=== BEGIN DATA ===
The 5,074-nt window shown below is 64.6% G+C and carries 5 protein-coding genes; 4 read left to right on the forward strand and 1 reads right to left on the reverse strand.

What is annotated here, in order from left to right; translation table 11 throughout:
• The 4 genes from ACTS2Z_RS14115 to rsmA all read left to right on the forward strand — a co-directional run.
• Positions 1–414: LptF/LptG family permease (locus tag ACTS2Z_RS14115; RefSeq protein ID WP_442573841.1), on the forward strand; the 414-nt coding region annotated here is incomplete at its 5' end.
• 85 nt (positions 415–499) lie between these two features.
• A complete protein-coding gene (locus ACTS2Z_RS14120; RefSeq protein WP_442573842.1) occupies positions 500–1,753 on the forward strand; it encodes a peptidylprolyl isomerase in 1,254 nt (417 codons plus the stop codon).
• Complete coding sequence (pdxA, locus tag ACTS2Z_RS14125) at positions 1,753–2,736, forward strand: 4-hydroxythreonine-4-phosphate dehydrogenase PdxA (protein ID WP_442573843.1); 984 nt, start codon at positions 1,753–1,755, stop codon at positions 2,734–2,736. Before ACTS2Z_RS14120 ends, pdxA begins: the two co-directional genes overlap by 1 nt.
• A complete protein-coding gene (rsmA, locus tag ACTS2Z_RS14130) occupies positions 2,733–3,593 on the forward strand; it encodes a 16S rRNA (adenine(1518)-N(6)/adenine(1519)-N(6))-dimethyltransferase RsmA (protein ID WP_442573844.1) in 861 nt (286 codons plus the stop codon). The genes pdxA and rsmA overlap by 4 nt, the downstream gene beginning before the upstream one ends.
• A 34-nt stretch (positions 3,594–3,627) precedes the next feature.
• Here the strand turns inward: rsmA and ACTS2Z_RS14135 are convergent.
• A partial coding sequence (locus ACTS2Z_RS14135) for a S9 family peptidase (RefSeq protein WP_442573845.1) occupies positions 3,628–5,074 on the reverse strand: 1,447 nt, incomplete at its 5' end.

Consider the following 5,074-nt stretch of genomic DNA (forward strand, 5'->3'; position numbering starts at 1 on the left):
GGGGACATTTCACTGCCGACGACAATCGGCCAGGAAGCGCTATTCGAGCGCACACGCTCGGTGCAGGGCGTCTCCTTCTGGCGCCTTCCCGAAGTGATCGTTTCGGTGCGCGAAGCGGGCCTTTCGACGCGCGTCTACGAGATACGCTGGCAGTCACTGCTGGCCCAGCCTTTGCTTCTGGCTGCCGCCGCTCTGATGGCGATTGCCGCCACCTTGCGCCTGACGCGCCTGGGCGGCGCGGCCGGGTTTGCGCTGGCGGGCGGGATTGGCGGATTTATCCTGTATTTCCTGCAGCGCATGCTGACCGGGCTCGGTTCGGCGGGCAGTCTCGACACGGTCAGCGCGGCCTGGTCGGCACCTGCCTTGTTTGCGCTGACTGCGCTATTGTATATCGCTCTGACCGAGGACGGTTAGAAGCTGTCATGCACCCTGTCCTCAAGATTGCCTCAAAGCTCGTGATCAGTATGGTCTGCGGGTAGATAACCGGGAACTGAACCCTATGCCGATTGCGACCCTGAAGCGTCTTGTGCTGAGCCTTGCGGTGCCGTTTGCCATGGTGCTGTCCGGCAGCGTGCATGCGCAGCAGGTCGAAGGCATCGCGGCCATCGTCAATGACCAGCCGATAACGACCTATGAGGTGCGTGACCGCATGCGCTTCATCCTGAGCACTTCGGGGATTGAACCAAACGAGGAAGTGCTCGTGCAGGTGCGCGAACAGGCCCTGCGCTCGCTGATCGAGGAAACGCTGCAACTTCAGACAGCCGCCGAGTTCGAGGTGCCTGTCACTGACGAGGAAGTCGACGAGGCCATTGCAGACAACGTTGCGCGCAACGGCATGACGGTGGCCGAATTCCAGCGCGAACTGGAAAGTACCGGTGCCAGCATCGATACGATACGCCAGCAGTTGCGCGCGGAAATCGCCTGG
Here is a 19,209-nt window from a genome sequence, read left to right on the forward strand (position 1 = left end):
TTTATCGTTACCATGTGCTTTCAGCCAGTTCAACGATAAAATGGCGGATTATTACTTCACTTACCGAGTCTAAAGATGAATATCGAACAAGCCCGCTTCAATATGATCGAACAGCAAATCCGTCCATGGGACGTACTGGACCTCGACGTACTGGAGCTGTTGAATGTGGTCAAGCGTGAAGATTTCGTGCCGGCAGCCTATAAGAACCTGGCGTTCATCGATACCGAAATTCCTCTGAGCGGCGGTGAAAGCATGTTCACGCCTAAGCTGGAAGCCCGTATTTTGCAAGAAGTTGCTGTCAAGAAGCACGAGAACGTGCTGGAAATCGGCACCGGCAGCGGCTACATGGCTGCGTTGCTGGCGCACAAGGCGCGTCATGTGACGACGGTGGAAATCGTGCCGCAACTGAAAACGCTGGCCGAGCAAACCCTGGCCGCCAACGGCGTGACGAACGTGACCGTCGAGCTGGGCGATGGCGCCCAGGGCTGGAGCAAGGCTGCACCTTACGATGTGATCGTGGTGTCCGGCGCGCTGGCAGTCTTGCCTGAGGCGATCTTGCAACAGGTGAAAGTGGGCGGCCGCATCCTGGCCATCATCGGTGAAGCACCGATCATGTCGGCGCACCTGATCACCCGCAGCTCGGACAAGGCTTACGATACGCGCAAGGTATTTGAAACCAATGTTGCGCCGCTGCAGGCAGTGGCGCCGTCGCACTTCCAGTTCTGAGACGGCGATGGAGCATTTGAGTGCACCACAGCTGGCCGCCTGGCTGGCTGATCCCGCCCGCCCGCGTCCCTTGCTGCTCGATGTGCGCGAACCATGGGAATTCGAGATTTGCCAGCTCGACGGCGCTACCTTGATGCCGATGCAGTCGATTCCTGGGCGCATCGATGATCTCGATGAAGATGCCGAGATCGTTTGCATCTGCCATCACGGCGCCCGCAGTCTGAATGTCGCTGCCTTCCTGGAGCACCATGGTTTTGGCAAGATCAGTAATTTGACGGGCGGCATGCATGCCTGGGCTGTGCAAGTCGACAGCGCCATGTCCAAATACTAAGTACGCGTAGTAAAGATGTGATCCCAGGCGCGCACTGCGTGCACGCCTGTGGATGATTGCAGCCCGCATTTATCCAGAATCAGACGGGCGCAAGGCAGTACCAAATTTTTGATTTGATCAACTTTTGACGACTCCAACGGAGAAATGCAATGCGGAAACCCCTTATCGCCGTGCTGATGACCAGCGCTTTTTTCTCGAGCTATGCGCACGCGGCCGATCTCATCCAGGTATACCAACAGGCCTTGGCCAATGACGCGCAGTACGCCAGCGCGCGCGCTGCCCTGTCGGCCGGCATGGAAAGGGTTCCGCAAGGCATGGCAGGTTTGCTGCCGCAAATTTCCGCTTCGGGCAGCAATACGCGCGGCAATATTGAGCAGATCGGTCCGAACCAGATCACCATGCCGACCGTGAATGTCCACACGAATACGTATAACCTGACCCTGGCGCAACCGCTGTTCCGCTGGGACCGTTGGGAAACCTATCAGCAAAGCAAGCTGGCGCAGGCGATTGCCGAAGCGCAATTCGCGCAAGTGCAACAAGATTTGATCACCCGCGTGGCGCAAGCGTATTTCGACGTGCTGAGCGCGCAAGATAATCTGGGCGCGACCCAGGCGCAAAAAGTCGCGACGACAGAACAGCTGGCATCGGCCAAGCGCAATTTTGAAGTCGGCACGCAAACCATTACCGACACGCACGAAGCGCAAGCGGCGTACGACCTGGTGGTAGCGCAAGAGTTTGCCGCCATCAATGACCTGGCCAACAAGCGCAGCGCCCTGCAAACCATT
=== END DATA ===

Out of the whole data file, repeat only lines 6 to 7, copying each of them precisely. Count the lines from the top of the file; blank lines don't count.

• A complete protein-coding gene (locus ACTS2Z_RS14120; RefSeq protein WP_442573842.1) occupies positions 500–1,753 on the forward strand; it encodes a peptidylprolyl isomerase in 1,254 nt (417 codons plus the stop codon).
• Complete coding sequence (pdxA, locus tag ACTS2Z_RS14125) at positions 1,753–2,736, forward strand: 4-hydroxythreonine-4-phosphate dehydrogenase PdxA (protein ID WP_442573843.1); 984 nt, start codon at positions 1,753–1,755, stop codon at positions 2,734–2,736. Before ACTS2Z_RS14120 ends, pdxA begins: the two co-directional genes overlap by 1 nt.